FIG. 1 is a schematic representation of a vehicle brake system having a booster embodying the invention, the booster having a single diaphragm power wall and being illustrated in section with parts broken away.

FIG. 2 is an elevation view of the booster of FIG. 1 with the master cylinder removed and illustrating in greater detail one of the booster load carrying members.

FIG. 3 is a cross-section view of a tandem diaphragm brake booster which is a modification of the booster illustrated in FIG. 1.

DETAILED DESCRIPTION OF THE PREFERRED EMBODIMENT

The brake system 10 of FIG. 1 is illustrated as being installed in a vehicle 12 having wheel brake sets 14 and 16. The power brake assembly 18 includes a brake booster 20 and a master cylinder 22. The power brake assembly is actuated in a controlled manner by the vehicle operator through the brake pedal 24 and push rod 26. The master cylinder delivers pressurized brake actuating fluid to wheel brake set 14 through brake line circuit 28 and to wheel brake set 16 through brake line circuit 30.

The brake booster 20 has a housing 32 defined by a front wall 34, a rear wall 36 and a circumferentially extending peripheral wall 38. A suitable piston and valve assembly 40 is positioned in the rear wall 36 and receives the input push rod 26 for valve operation. A booster output member in the form of a push rod 42 extends from the piston and valve assembly through a seal 44 supported by front wall 34 and engages the master cylinder 22 to pressurize fluid therein in the usual manner. A power wall 46 is formed by an annular support plate 48 secured to the piston portion of assembly 40 and an annular diaphragm 50 with its inner periphery secured to the piston portion of assembly 40. The outer periphery of the diaphragm is secured between housing walls 36 and 38, and its center section engages support plate 48. A power wall return spring 52 is contained in the constant pressure chamber 54 formed by front wall 34, power wall 46 and a part of circumferential wall 38. A variable pressure chamber 56 is defined by rear wall 36 and power wall 46. It may also be defined by rear wall 36 and pwer wall 46. It may also be defined by a part of circumferential wall 38.

The booster 20 has a separate booster load carrying arrangement which includes the vehicle body panel 58. Panel 58 is a mount for power brake assembly 18 as well as a booster load carrying member. The booster load carrying member 58 is in juxtaposition to rear wall 36. Another booster load carrying member 60 is located in juxtaposition to front wall 34. As is more particularly shown in FIG. 2, member 60 has a center portion 62 provided with radially extending arms 64, 66, 68 and 70. The respective outer ends 72, 74, 76, and 78 of these arms extend radially beyond the outer surface of circumferential wall 38 and are provided with bolt passages, one such bolt passage 80 being shown in FIG. 1. While four such arms are illustrated, other numbers of arms may be used depending upon design factors. Of course, a plurality of such arms are required.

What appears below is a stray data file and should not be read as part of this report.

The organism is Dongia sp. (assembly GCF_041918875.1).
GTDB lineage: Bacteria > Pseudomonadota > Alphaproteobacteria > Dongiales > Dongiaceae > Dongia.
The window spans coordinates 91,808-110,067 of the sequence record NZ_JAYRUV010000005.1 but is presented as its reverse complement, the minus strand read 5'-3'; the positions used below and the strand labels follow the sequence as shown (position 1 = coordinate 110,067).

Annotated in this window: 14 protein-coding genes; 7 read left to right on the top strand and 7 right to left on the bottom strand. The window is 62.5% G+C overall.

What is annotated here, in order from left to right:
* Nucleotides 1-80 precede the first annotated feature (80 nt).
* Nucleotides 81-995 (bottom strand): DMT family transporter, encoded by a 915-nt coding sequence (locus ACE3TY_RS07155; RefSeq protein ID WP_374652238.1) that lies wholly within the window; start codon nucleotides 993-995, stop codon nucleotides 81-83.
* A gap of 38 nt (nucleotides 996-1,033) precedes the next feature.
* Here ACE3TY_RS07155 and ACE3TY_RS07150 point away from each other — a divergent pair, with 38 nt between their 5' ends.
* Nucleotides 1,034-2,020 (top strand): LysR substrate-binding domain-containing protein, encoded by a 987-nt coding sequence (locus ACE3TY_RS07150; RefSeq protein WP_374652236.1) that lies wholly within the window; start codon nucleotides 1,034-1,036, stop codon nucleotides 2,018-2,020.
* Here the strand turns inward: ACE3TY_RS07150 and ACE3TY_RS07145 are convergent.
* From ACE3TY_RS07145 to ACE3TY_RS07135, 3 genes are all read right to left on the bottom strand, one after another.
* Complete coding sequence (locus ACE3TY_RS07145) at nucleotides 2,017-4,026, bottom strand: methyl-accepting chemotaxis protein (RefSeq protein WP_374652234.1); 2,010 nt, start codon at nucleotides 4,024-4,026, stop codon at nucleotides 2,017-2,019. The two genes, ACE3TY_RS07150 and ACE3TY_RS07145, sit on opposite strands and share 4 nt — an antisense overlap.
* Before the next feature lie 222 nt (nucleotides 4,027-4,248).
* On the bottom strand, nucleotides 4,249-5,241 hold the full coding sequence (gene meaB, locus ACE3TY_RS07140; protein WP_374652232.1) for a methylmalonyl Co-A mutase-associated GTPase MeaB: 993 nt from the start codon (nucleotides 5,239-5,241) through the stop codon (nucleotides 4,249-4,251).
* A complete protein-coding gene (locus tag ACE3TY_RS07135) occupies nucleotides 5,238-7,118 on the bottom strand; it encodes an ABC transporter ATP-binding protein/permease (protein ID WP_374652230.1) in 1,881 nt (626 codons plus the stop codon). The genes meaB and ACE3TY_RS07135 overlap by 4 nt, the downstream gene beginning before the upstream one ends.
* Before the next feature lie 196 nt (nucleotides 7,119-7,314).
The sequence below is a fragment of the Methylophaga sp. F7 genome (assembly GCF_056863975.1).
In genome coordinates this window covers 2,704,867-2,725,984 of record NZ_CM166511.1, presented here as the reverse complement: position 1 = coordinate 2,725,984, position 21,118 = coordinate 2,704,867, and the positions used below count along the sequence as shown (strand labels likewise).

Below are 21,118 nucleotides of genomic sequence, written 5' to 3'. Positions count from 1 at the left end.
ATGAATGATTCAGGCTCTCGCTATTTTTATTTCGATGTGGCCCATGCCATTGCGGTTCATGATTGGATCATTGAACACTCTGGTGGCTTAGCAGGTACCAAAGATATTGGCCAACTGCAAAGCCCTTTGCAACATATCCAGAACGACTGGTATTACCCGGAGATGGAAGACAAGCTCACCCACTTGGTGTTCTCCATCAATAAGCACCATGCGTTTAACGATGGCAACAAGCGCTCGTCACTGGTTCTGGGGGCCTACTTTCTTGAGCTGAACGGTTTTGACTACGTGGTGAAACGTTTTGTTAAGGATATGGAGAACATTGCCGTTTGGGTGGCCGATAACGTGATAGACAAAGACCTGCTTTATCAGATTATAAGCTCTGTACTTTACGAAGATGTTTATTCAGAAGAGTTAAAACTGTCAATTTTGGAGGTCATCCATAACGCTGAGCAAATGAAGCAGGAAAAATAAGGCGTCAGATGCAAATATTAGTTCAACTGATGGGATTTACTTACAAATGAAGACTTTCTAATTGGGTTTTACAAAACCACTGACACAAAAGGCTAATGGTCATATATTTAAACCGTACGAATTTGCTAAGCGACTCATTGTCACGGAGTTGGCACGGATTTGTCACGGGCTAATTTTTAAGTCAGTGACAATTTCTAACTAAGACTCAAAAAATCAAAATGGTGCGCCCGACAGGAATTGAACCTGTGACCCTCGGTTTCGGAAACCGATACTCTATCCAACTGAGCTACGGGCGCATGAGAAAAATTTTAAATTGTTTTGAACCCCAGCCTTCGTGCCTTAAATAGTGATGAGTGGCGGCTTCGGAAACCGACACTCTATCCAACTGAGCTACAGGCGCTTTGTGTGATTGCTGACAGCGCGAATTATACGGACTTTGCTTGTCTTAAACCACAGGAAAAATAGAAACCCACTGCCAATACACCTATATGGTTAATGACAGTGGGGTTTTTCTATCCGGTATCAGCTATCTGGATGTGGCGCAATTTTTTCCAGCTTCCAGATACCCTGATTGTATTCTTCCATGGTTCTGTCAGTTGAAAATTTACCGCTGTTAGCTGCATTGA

Bosses are formed on the housing peripheral wall 38 outside of the maximum radial extension of the differential pressure chambers 54 and 56, one such boss 82 being illustrated in FIG. 1. Each of these bosses is aligned with an arm outer end and has a bolt passage 84 in alignment with each bolt passage 80. A somewhat similar boss is provided on the outer periphery of rear wall 36, one such boss 86 being illustrated in FIG. 1. Boss 86 and similar bosses may also be considered to be a part of the peripheral wall 38 in a manner similar to the arrangement wherein the major portion of peripheral wall 38 and the bosses 82 are extensions of front wall 34. Each boss 86 has a bolt passage 88 formed therethrough in alignment with passages 80 and 84 at each arm outer end, and the booster load carrying member 58 has bolt passages 90 formed therethrough in alignment with the earlier named bolt passages.

The diaphragm 50 has a sealing and retaining flange 92 on its outer periphery which fits between peripheral wall 38 and rear wall 36 in a suitable manner so that when the housing is assembled the outer periphery of the diaphragm is retained in position and seals the joint between the adjacent housing walls.